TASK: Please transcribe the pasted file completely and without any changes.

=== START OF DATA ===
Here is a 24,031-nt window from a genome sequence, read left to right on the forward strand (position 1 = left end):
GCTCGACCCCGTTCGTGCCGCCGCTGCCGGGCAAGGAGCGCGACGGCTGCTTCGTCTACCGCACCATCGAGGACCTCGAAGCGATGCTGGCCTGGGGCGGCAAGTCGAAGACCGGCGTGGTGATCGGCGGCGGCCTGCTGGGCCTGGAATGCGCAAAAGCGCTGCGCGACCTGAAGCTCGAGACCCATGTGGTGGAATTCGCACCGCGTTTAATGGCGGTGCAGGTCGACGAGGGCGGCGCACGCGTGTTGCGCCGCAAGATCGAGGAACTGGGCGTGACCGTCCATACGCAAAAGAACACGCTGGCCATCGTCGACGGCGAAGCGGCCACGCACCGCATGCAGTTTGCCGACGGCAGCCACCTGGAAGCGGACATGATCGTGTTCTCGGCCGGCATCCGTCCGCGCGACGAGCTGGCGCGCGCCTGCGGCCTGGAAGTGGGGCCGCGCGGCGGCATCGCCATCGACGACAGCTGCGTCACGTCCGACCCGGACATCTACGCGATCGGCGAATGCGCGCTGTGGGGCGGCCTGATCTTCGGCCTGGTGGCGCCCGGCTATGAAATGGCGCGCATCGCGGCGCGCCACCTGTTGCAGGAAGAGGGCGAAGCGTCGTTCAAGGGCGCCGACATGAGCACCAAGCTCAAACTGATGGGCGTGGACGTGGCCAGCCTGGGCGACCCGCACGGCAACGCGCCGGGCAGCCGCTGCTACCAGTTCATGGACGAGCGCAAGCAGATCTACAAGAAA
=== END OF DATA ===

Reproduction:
Here is a 24,031-nt window from a genome sequence, read left to right on the forward strand (position 1 = left end):
GCTCGACCCCGTTCGTGCCGCCGCTGCCGGGCAAGGAGCGCGACGGCTGCTTCGTCTACCGCACCATCGAGGACCTCGAAGCGATGCTGGCCTGGGGCGGCAAGTCGAAGACCGGCGTGGTGATCGGCGGCGGCCTGCTGGGCCTGGAATGCGCAAAAGCGCTGCGCGACCTGAAGCTCGAGACCCATGTGGTGGAATTCGCACCGCGTTTAATGGCGGTGCAGGTCGACGAGGGCGGCGCACGCGTGTTGCGCCGCAAGATCGAGGAACTGGGCGTGACCGTCCATACGCAAAAGAACACGCTGGCCATCGTCGACGGCGAAGCGGCCACGCACCGCATGCAGTTTGCCGACGGCAGCCACCTGGAAGCGGACATGATCGTGTTCTCGGCCGGCATCCGTCCGCGCGACGAGCTGGCGCGCGCCTGCGGCCTGGAAGTGGGGCCGCGCGGCGGCATCGCCATCGACGACAGCTGCGTCACGTCCGACCCGGACATCTACGCGATCGGCGAATGCGCGCTGTGGGGCGGCCTGATCTTCGGCCTGGTGGCGCCCGGCTATGAAATGGCGCGCATCGCGGCGCGCCACCTGTTGCAGGAAGAGGGCGAAGCGTCGTTCAAGGGCGCCGACATGAGCACCAAGCTCAAACTGATGGGCGTGGACGTGGCCAGCCTGGGCGACCCGCACGGCAACGCGCCGGGCAGCCGCTGCTACCAGTTCATGGACGAGCGCAAGCAGATCTACAAGAAA